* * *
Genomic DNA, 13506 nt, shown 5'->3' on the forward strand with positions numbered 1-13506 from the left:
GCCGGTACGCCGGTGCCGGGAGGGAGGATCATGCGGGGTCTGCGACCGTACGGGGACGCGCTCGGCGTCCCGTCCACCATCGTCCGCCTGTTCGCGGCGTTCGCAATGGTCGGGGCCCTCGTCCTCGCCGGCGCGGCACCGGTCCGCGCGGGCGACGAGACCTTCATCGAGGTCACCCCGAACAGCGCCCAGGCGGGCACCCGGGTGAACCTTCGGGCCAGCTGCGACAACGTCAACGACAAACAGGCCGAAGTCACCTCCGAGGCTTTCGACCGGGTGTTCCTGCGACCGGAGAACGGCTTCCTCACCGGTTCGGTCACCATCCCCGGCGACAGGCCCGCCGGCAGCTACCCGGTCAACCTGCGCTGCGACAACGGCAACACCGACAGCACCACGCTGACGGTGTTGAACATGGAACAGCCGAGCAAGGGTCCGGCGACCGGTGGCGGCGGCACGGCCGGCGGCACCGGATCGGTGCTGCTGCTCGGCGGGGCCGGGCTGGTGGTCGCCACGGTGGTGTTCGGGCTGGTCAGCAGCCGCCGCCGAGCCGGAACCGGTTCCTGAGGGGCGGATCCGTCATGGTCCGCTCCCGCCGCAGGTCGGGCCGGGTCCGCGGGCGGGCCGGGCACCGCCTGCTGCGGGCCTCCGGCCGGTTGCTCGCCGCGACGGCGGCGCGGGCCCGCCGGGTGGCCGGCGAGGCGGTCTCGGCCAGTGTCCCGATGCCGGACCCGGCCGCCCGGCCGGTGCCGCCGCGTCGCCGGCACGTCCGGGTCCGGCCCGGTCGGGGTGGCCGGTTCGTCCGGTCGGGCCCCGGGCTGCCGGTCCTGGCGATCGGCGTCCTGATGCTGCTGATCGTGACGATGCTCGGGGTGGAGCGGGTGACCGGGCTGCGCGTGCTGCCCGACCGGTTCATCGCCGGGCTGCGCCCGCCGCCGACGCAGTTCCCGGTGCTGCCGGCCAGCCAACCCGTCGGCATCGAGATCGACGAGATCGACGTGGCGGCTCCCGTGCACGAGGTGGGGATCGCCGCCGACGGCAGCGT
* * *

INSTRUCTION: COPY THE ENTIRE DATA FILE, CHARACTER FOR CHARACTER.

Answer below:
Genomic DNA, 13506 nt, shown 5'->3' on the forward strand with positions numbered 1-13506 from the left:
GCCGGTACGCCGGTGCCGGGAGGGAGGATCATGCGGGGTCTGCGACCGTACGGGGACGCGCTCGGCGTCCCGTCCACCATCGTCCGCCTGTTCGCGGCGTTCGCAATGGTCGGGGCCCTCGTCCTCGCCGGCGCGGCACCGGTCCGCGCGGGCGACGAGACCTTCATCGAGGTCACCCCGAACAGCGCCCAGGCGGGCACCCGGGTGAACCTTCGGGCCAGCTGCGACAACGTCAACGACAAACAGGCCGAAGTCACCTCCGAGGCTTTCGACCGGGTGTTCCTGCGACCGGAGAACGGCTTCCTCACCGGTTCGGTCACCATCCCCGGCGACAGGCCCGCCGGCAGCTACCCGGTCAACCTGCGCTGCGACAACGGCAACACCGACAGCACCACGCTGACGGTGTTGAACATGGAACAGCCGAGCAAGGGTCCGGCGACCGGTGGCGGCGGCACGGCCGGCGGCACCGGATCGGTGCTGCTGCTCGGCGGGGCCGGGCTGGTGGTCGCCACGGTGGTGTTCGGGCTGGTCAGCAGCCGCCGCCGAGCCGGAACCGGTTCCTGAGGGGCGGATCCGTCATGGTCCGCTCCCGCCGCAGGTCGGGCCGGGTCCGCGGGCGGGCCGGGCACCGCCTGCTGCGGGCCTCCGGCCGGTTGCTCGCCGCGACGGCGGCGCGGGCCCGCCGGGTGGCCGGCGAGGCGGTCTCGGCCAGTGTCCCGATGCCGGACCCGGCCGCCCGGCCGGTGCCGCCGCGTCGCCGGCACGTCCGGGTCCGGCCCGGTCGGGGTGGCCGGTTCGTCCGGTCGGGCCCCGGGCTGCCGGTCCTGGCGATCGGCGTCCTGATGCTGCTGATCGTGACGATGCTCGGGGTGGAGCGGGTGACCGGGCTGCGCGTGCTGCCCGACCGGTTCATCGCCGGGCTGCGCCCGCCGCCGACGCAGTTCCCGGTGCTGCCGGCCAGCCAACCCGTCGGCATCGAGATCGACGAGATCGACGTGGCGGCTCCCGTGCACGAGGTGGGGATCGCCGCCGACGGCAGCGT